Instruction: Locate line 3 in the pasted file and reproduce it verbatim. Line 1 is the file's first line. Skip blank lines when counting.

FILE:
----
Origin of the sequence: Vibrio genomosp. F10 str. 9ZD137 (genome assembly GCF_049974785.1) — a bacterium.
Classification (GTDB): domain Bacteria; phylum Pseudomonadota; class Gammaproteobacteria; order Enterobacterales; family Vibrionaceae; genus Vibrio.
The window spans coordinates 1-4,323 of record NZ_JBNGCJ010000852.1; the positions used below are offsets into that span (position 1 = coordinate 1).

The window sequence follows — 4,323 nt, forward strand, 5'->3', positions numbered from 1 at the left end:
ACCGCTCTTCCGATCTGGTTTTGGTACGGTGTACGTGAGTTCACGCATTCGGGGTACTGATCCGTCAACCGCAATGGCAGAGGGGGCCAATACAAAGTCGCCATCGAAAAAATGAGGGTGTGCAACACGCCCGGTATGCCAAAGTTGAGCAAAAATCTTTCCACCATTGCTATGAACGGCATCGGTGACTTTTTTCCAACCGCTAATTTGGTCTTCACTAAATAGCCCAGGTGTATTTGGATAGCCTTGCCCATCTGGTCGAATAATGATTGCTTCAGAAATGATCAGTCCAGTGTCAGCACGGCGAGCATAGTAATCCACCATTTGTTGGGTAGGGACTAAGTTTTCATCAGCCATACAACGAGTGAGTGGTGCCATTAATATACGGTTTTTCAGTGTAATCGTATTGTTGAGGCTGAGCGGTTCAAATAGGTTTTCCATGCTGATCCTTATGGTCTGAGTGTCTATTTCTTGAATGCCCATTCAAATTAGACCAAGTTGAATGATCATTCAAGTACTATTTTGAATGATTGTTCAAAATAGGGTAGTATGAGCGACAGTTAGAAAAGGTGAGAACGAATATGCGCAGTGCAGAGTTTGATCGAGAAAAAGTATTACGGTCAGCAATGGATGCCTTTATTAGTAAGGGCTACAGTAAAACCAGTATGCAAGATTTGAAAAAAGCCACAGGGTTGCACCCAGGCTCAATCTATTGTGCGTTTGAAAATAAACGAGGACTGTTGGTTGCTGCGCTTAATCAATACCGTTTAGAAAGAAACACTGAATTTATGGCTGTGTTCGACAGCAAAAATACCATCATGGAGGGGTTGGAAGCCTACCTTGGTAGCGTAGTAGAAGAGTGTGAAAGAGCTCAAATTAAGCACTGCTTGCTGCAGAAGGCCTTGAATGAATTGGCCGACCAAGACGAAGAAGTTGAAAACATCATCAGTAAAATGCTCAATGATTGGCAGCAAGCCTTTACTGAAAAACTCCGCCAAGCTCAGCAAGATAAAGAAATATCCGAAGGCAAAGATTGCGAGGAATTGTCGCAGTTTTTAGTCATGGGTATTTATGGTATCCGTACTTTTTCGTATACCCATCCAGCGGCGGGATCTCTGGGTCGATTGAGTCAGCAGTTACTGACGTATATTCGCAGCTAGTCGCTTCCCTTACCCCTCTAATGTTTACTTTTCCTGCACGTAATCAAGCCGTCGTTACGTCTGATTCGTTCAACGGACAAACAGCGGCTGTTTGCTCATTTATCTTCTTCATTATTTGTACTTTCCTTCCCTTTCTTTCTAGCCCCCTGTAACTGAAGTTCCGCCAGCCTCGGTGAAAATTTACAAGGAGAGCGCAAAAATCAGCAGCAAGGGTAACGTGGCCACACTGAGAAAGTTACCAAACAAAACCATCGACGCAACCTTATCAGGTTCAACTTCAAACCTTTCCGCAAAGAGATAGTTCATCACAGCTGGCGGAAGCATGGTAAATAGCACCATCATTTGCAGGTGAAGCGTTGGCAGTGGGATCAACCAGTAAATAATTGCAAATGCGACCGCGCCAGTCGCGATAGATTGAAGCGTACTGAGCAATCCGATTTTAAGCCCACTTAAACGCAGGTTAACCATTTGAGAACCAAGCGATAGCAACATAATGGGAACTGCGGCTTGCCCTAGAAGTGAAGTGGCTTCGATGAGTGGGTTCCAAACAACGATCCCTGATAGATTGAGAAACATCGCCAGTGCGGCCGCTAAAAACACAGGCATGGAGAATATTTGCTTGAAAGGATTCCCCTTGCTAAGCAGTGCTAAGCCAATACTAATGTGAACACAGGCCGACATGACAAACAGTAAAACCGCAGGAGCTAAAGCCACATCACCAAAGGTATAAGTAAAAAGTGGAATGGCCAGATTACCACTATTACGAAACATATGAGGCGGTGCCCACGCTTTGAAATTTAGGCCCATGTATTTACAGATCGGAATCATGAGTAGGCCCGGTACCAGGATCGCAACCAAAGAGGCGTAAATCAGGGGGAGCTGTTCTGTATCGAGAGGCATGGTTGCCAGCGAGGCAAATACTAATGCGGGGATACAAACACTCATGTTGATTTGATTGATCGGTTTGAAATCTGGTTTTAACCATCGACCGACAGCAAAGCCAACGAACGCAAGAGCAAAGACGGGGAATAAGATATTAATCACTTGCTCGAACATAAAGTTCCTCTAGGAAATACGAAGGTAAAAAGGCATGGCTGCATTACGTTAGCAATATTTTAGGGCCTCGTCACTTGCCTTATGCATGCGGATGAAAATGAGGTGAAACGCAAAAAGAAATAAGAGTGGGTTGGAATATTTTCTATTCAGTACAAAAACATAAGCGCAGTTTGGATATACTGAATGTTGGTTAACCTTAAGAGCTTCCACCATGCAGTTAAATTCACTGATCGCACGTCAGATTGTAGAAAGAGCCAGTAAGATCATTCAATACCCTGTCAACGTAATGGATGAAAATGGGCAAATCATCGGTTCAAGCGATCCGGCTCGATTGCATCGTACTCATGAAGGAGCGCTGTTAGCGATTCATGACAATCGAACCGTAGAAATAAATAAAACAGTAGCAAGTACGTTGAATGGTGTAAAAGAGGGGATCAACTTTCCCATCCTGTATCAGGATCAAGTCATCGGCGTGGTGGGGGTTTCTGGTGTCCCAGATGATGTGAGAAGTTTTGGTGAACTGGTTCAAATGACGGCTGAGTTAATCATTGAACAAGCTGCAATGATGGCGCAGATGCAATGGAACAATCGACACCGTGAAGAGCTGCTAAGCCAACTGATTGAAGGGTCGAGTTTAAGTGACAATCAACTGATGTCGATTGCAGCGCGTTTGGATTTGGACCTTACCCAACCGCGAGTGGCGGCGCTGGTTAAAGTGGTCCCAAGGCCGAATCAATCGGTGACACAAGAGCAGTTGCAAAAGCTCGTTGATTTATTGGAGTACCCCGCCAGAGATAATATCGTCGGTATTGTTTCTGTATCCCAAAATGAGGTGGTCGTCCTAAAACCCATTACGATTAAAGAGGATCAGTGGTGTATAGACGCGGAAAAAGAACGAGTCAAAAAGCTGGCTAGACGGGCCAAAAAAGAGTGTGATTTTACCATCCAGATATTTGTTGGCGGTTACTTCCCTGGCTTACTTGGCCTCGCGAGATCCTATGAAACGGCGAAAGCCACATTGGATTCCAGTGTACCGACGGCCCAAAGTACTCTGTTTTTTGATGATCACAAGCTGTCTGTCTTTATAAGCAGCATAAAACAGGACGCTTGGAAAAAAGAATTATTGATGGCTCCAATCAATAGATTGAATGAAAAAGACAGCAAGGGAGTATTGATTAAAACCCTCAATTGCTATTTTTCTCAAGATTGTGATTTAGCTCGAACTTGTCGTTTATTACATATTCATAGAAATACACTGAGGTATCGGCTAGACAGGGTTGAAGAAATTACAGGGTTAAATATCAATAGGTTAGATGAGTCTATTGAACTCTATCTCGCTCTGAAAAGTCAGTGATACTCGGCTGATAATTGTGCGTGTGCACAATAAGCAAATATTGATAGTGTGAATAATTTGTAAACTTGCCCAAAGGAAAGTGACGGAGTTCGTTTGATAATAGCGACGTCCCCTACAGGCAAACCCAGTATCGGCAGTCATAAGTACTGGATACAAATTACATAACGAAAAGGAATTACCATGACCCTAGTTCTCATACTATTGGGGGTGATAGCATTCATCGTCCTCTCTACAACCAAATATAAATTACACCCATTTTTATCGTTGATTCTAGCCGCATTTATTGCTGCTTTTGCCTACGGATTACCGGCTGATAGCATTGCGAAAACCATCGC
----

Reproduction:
The window spans coordinates 1-4,323 of record NZ_JBNGCJ010000852.1; the positions used below are offsets into that span (position 1 = coordinate 1).